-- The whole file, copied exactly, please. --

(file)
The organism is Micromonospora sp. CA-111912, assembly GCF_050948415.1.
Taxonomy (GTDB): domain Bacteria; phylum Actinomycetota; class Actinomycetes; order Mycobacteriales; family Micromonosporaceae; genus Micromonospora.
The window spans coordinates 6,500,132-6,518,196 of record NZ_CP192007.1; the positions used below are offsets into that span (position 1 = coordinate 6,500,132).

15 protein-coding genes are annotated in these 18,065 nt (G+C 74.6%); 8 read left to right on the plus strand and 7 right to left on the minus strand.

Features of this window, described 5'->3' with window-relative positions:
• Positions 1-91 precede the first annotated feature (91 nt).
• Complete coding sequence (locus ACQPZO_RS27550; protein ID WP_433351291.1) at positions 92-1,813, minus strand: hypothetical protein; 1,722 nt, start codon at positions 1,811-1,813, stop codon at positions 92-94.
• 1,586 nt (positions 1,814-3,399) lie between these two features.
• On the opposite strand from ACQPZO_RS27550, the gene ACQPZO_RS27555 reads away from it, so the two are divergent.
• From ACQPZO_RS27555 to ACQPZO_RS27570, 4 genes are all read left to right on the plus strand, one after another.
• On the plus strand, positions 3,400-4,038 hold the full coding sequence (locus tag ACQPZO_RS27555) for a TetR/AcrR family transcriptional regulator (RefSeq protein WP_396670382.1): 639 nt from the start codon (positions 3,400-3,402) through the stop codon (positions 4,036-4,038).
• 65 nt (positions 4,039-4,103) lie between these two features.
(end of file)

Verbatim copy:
The organism is Micromonospora sp. CA-111912, assembly GCF_050948415.1.
Taxonomy (GTDB): domain Bacteria; phylum Actinomycetota; class Actinomycetes; order Mycobacteriales; family Micromonosporaceae; genus Micromonospora.
The window spans coordinates 6,500,132-6,518,196 of record NZ_CP192007.1; the positions used below are offsets into that span (position 1 = coordinate 6,500,132).

15 protein-coding genes are annotated in these 18,065 nt (G+C 74.6%); 8 read left to right on the plus strand and 7 right to left on the minus strand.

Features of this window, described 5'->3' with window-relative positions:
• Positions 1-91 precede the first annotated feature (91 nt).
• Complete coding sequence (locus ACQPZO_RS27550; protein ID WP_433351291.1) at positions 92-1,813, minus strand: hypothetical protein; 1,722 nt, start codon at positions 1,811-1,813, stop codon at positions 92-94.
• 1,586 nt (positions 1,814-3,399) lie between these two features.
• On the opposite strand from ACQPZO_RS27550, the gene ACQPZO_RS27555 reads away from it, so the two are divergent.
• From ACQPZO_RS27555 to ACQPZO_RS27570, 4 genes are all read left to right on the plus strand, one after another.
• On the plus strand, positions 3,400-4,038 hold the full coding sequence (locus tag ACQPZO_RS27555) for a TetR/AcrR family transcriptional regulator (RefSeq protein WP_396670382.1): 639 nt from the start codon (positions 3,400-3,402) through the stop codon (positions 4,036-4,038).
• 65 nt (positions 4,039-4,103) lie between these two features.